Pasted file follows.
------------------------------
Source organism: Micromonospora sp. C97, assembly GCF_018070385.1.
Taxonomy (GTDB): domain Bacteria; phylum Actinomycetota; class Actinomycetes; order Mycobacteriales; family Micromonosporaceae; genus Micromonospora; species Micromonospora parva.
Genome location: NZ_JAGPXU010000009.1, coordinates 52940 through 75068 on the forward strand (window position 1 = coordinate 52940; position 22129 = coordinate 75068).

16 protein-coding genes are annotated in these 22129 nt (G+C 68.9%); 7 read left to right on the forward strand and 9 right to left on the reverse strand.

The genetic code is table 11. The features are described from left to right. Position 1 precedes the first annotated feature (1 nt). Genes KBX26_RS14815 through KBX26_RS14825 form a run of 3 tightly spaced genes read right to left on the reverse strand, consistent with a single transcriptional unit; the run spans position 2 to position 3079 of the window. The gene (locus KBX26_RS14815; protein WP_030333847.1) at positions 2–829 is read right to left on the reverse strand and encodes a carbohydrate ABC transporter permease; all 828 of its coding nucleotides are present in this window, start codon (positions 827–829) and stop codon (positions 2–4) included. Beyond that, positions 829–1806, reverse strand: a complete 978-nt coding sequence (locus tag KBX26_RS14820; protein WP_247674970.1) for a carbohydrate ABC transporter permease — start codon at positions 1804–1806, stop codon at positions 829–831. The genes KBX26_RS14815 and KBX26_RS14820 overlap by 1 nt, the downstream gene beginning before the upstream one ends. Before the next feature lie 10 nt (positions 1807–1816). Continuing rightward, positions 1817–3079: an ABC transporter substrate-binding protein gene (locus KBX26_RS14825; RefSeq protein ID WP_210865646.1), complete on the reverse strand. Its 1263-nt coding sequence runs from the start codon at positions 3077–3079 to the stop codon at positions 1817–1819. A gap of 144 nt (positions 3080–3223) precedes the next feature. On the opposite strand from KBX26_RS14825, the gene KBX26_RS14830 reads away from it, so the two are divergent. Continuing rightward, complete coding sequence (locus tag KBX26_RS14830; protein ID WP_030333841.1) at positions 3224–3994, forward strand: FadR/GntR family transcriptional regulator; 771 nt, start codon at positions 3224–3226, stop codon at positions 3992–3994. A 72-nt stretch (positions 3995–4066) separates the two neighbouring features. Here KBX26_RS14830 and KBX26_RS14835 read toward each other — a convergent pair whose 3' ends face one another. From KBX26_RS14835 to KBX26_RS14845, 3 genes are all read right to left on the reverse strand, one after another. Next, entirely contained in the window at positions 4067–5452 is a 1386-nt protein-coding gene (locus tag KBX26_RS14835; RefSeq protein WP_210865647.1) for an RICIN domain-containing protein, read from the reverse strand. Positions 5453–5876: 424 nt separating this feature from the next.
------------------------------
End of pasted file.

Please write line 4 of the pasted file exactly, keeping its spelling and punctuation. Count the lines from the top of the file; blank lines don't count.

16 protein-coding genes are annotated in these 22129 nt (G+C 68.9%); 7 read left to right on the forward strand and 9 right to left on the reverse strand.